Objectives: To assess whether the presence of a gestational sac or the width of the endometrium, can be used to predict the outcome of expectant management for an incomplete, first-trimester miscarriage, and to determine an appropriate schedule for follow-up visits.
Subjects: Consecutive women with a spontaneous miscarriage, who were attending an early pregnancy assessment unit.
Methods: Transvaginal ultrasonography was used at the first visit to identify those women with an incomplete miscarriage--defined as the presence of heterogeneous products of conception within the uterus and distinguishable from a missed miscarriage or an anembryonic pregnancy. The sonographic end-points were the presence of a gestational sac or the thickness of the endometrium. All subjects were offered the choice of surgical evacuation of the uterus under general anesthesia or expectant management with a follow-up visit within a few days of the cessation of transvaginal bleeding, or weekly monitoring for 4-5 weeks. The main outcome measures were the number of women with a complete miscarriage (defined as the absence of transvaginal bleeding and an endometrial thickness of < 15 mm without surgical intervention) and the proportion of women completing their miscarriage within each week of management.
Results: Of the 312 women who participated, 234 (75%) chose expectant management; of these 13 were lost to follow-up leaving data from 221 for analysis. Two-hundred and one (91%) completed their miscarriage without intervention; the mean time from diagnosis to completion was 9 (range, 1-32) days. By the end of week 2, 184 women (83%) had miscarried. There was no statistically significant relationship between the initial presence of a gestational sac or endometrial thickness, and the success rate of expectant management. The odds of a woman completing a miscarriage spontaneously were 1 : 1 for week 1, 2 : 1 for week 2, 1 : 2 for week 3, and 1 : 5 for week 4. Twenty women had surgical treatment (19 elective with no serious prior complications, one emergency who was admitted to the accident and emergency department on day 21 of management). There were eight elective operations during week 1, and 11 over the following 3 weeks.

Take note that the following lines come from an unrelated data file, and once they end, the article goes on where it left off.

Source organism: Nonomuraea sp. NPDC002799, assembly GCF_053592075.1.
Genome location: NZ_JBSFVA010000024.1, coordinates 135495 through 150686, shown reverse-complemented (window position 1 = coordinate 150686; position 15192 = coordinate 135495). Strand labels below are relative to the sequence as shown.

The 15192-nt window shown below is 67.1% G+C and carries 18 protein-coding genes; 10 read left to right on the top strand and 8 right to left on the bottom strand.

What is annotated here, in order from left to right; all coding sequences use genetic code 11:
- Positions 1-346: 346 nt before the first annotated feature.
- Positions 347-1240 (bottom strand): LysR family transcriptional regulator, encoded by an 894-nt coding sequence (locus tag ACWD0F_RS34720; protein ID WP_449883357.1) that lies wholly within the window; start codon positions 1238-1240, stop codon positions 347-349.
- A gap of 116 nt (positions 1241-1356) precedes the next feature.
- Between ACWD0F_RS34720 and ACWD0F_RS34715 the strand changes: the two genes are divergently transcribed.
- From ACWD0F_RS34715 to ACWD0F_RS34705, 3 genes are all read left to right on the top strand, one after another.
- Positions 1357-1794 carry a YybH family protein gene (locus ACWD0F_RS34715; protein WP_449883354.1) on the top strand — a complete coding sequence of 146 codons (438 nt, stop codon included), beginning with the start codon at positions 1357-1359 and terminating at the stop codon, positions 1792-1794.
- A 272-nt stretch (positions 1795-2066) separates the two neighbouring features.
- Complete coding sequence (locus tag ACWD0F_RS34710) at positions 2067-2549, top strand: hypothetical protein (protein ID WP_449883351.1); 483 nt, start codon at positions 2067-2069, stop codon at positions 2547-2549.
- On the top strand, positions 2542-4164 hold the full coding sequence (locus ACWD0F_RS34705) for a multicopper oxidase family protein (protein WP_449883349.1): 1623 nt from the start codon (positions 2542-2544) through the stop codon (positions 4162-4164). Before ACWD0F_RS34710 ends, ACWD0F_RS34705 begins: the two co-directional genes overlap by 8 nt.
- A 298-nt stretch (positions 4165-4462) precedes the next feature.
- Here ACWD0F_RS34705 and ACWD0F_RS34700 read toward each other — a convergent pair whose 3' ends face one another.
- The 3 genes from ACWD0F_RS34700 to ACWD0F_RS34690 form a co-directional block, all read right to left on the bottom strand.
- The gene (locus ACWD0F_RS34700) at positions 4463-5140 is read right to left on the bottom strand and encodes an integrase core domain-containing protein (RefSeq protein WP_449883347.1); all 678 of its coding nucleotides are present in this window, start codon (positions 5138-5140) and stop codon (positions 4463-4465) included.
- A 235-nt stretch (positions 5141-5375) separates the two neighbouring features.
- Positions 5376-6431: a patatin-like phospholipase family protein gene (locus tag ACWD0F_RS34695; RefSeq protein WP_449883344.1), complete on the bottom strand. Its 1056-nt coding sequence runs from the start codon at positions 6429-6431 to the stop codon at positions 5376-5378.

Conclusions: Most women with an incomplete, spontaneous miscarriage chose expectant management and had a successful outcome. Neither the presence of a gestational sac, nor the endometrial thickness at diagnosis can be used to predict the likelihood of management failure. The current schedule of regular routine follow-up visits could be safely reduced to one or two fortnightly visits as appropriate, provided that patients have ready access to clinical advice by telephone.